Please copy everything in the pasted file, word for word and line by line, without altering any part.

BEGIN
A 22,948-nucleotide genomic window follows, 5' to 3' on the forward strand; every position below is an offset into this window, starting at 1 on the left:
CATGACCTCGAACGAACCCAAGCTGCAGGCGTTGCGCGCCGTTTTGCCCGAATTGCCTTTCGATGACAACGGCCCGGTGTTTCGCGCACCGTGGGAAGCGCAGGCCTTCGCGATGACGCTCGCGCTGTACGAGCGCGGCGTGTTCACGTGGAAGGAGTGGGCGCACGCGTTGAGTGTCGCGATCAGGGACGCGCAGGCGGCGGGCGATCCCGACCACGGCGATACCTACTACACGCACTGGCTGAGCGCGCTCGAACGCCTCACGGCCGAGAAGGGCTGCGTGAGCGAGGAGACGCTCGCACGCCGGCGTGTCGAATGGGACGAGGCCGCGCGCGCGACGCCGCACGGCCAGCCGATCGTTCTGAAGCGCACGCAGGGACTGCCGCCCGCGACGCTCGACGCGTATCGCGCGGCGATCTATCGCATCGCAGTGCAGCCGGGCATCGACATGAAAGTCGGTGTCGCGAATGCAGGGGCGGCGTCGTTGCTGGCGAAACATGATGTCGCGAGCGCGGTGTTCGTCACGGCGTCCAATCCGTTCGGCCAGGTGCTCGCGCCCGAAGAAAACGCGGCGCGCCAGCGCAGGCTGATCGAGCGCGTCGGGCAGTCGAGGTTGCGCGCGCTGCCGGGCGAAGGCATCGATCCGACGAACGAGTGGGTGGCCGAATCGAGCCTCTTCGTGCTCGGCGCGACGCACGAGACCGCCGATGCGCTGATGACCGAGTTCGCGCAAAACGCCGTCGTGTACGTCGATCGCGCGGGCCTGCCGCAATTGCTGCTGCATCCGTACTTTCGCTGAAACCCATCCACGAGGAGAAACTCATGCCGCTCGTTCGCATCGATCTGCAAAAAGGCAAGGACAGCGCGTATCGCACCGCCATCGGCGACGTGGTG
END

A 22,948-nucleotide genomic window follows, 5' to 3' on the forward strand; every position below is an offset into this window, starting at 1 on the left:
CATGACCTCGAACGAACCCAAGCTGCAGGCGTTGCGCGCCGTTTTGCCCGAATTGCCTTTCGATGACAACGGCCCGGTGTTTCGCGCACCGTGGGAAGCGCAGGCCTTCGCGATGACGCTCGCGCTGTACGAGCGCGGCGTGTTCACGTGGAAGGAGTGGGCGCACGCGTTGAGTGTCGCGATCAGGGACGCGCAGGCGGCGGGCGATCCCGACCACGGCGATACCTACTACACGCACTGGCTGAGCGCGCTCGAACGCCTCACGGCCGAGAAGGGCTGCGTGAGCGAGGAGACGCTCGCACGCCGGCGTGTCGAATGGGACGAGGCCGCGCGCGCGACGCCGCACGGCCAGCCGATCGTTCTGAAGCGCACGCAGGGACTGCCGCCCGCGACGCTCGACGCGTATCGCGCGGCGATCTATCGCATCGCAGTGCAGCCGGGCATCGACATGAAAGTCGGTGTCGCGAATGCAGGGGCGGCGTCGTTGCTGGCGAAACATGATGTCGCGAGCGCGGTGTTCGTCACGGCGTCCAATCCGTTCGGCCAGGTGCTCGCGCCCGAAGAAAACGCGGCGCGCCAGCGCAGGCTGATCGAGCGCGTCGGGCAGTCGAGGTTGCGCGCGCTGCCGGGCGAAGGCATCGATCCGACGAACGAGTGGGTGGCCGAATCGAGCCTCTTCGTGCTCGGCGCGACGCACGAGACCGCCGATGCGCTGATGACCGAGTTCGCGCAAAACGCCGTCGTGTACGTCGATCGCGCGGGCCTGCCGCAATTGCTGCTGCATCCGTACTTTCGCTGAAACCCATCCACGAGGAGAAACTCATGCCGCTCGTTCGCATCGATCTGCAAAAAGGCAAGGACAGCGCGTATCGCACCGCCATCGGCGACGTGGTG